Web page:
The Harmonic Series
What makes brass unique from every other instrument family?
When it comes to strings, woodwinds, and keyboard instruments, you can actually see the position of each note, and how the notes relate to each other. With brass instruments on the other hand, there’s a series of notes that you cannot see, called the harmonic series, and to play any brass instrument, one must learn how to navigate it.
It follows a somewhat consistent pattern, forming intervals that are deeply embedded in the human ear, comprising the building blocks of nearly all music heard across the globe. Playing a natural trumpet (or horn) is perhaps the most direct way of experiencing the harmonic series - it puts one in touch with the physical nature of sound itself.
If you cannot see the notes, how can you play them?
That's the mystery! There are no holes to cover (or uncover), keys to push, finger positions to adjust, and with a natural trumpet, no valves to push or slide to move. Technically speaking, in order to sound an individual note of the harmonic series, the player must produce a lip-vibrated frequency that matches a resonance frequency of the instrument's air column. Put more simply, producing a precise frequency of lip-vibration is very similar to singing a sustained pitch. In the case of playing brass, the breath, mouth, tongue, lips, and an internal sense of pitch are required to sustain and manipulate sound, and shifting between the notes of the harmonic series is perhaps the most challenging aspect of learning any brass instrument.
In the BfB curriculum, these notes are referred to as harmonic notes*, and because all notes in the lower - middle register of the harmonic series form consonant intervals, students can experience success right away without having to worry about playing a "wrong note." This gives them an opportunity to gain confidence in sound production while they develop the more precise skill necessary to play specific harmonic notes.
So, how does one move between the notes of the harmonic series?
There are several variables that come into play when shifting between notes of the harmonic series, including embouchure formation, tongue position, air speed, aperture size, and mouthpiece pressure, to name a few. The BfB teaching method presents and discusses these variables, but it maintains a primary focus on vocalization to tap into student's inherent musical abilities as they develop this basic technique.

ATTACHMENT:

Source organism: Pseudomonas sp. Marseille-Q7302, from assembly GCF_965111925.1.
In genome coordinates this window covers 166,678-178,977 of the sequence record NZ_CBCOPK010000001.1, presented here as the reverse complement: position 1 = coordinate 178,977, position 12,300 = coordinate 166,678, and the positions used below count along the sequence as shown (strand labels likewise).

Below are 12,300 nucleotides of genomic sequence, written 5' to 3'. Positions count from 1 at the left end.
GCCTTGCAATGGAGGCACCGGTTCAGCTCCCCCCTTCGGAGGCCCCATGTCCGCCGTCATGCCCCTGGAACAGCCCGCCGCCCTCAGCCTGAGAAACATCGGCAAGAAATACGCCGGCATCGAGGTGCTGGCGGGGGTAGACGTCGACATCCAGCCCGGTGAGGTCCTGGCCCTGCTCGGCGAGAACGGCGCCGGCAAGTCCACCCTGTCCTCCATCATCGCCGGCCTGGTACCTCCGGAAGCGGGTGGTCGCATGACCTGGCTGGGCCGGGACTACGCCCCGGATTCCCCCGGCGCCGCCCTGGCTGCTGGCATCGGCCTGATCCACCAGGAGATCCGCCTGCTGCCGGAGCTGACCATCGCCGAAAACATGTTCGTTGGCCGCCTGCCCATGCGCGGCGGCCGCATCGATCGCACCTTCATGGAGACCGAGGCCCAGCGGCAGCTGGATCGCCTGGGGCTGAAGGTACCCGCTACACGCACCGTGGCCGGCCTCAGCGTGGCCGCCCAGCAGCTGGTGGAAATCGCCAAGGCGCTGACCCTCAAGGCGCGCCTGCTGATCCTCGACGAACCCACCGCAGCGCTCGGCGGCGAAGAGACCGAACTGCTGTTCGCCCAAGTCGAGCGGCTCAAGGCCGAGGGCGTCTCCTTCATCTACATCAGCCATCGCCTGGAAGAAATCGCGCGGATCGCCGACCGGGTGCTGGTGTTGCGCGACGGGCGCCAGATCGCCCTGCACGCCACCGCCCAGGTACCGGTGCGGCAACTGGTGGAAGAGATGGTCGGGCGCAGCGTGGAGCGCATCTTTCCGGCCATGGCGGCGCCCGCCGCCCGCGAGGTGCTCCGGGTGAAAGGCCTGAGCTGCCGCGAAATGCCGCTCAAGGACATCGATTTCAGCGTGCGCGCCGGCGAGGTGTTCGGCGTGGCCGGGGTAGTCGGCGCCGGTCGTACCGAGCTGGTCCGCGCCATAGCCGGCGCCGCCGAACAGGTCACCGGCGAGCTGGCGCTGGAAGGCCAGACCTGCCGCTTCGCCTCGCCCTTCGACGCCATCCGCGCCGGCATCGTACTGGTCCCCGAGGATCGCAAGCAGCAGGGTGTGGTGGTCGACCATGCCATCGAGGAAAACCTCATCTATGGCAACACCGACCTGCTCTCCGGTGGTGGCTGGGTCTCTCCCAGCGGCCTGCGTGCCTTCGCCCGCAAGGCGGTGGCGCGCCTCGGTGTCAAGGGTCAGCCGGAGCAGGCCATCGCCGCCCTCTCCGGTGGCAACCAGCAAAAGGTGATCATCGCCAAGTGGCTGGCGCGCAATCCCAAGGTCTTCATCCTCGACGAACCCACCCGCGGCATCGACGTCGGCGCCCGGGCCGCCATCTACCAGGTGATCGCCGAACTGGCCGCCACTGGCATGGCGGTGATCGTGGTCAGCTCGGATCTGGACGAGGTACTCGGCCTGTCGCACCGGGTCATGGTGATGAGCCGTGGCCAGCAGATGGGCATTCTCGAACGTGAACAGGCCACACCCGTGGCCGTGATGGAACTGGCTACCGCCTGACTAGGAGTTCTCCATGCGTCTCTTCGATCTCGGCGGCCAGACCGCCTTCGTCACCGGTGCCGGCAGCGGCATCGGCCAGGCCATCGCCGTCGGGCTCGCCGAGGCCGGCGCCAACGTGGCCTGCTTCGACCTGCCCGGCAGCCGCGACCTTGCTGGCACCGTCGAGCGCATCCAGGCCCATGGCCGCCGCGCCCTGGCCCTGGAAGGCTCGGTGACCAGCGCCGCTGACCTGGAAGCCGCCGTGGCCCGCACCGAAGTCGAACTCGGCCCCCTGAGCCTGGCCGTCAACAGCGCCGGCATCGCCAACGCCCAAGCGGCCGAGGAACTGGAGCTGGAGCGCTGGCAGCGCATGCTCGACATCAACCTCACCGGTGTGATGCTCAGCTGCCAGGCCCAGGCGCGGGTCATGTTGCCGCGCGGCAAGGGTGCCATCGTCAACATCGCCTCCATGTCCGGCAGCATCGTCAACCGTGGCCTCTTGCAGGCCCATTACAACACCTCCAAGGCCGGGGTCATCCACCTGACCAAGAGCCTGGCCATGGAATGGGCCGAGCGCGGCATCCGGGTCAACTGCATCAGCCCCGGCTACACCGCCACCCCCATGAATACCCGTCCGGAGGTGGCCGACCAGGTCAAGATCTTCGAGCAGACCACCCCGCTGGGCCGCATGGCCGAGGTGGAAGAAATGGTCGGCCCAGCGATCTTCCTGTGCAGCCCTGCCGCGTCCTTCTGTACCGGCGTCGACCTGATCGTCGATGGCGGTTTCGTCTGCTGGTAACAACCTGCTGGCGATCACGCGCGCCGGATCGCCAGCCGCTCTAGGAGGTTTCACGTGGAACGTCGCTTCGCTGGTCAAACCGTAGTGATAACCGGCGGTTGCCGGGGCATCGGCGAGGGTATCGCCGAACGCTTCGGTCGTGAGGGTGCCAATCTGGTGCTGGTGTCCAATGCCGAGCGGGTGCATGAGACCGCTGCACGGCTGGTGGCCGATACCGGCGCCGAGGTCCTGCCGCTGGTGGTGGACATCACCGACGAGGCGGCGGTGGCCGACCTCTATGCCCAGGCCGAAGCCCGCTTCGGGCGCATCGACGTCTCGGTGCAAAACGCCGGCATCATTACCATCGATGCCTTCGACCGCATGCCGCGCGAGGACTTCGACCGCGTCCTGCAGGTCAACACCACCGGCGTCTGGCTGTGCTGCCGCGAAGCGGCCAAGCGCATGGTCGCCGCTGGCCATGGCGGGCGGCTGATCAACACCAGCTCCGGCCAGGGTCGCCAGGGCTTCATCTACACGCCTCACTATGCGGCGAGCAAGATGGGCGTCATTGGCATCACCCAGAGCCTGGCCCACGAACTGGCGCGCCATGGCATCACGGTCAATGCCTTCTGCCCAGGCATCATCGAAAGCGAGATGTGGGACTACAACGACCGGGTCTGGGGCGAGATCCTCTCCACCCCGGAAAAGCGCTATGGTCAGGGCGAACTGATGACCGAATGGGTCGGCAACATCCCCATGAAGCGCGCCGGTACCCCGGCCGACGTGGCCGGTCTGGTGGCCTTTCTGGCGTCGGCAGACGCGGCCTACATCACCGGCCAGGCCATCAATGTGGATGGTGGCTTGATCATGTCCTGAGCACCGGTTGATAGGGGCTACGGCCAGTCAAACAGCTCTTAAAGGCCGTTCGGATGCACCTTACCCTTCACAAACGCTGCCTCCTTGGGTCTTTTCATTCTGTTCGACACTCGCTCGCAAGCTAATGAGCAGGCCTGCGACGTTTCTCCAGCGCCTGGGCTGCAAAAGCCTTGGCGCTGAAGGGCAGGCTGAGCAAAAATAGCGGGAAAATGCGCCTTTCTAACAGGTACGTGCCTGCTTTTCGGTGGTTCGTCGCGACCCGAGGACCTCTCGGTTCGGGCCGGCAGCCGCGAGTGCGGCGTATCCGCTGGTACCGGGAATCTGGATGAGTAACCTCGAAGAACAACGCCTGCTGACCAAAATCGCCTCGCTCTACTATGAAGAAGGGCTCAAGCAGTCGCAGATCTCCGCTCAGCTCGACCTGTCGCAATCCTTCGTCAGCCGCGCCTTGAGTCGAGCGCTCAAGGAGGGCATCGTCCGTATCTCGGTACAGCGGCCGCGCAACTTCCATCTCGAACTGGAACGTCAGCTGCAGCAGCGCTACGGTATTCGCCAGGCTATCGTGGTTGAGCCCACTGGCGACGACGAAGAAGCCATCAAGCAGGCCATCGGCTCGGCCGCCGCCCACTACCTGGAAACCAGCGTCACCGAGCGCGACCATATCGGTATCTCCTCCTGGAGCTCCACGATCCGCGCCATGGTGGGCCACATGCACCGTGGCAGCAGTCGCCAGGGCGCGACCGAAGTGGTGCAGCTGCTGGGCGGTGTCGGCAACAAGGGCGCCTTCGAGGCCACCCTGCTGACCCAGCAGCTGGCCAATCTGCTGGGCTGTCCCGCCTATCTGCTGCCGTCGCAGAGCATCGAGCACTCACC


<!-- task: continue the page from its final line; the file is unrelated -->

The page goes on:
How does the BfB method teach students about the harmonic series?
In "Chapter 3: Stumbling on H2," our imaginary prehistoric trumpeter Ragnar accidentally discovers that a stick trumpet he has made can play two notes (although they sound far from "harmonic"). The story shows how he then used these two notes to make songlike music. To learn how to move up or down between these notes, students go to the Practice Cave, either led by their teacher in the classroom, or at home using the internet. They listen, sing along, and play along, until they are able to match the notes in the exercises and pieces. Pedagogically speaking, as students "stumble on" more harmonic notes, it becomes increasingly important for them to vocalize before playing in order to establish a close relationship between their voice and lip-vibration. Singing with solfegio helps students develop awareness of how the resulting intervals align with the diatonic system. Singing with vowels helps coordinate tongue position with pitch change. But it is experiencing the actual pitch vibration with the voice (in the body) that can have the greatest impact on development. Several teaching strategies relating to these issues are laid out in the online teacher’s edition along with suggested learning activities.
Students who have a chance to develop this basic skill on a natural trumpet gain a deep understanding and life-long appreciation of brass, and those who continue on to play modern brass instruments hit the ground running.
*The term “harmonic note” is technically a misnomer, because the word “harmonic” implies a relationship between two or more resonance frequencies of the harmonic series. A “note” therefore cannot be “harmonic.” In the Cambridge Encyclopedia of Brass Instruments, these notes are referred to as the “natural notes,” as in the “naturally occurring notes” of a lip-blown instrument — not to be confused with “natural,” as in neither flatted (♭) nor sharped (♯).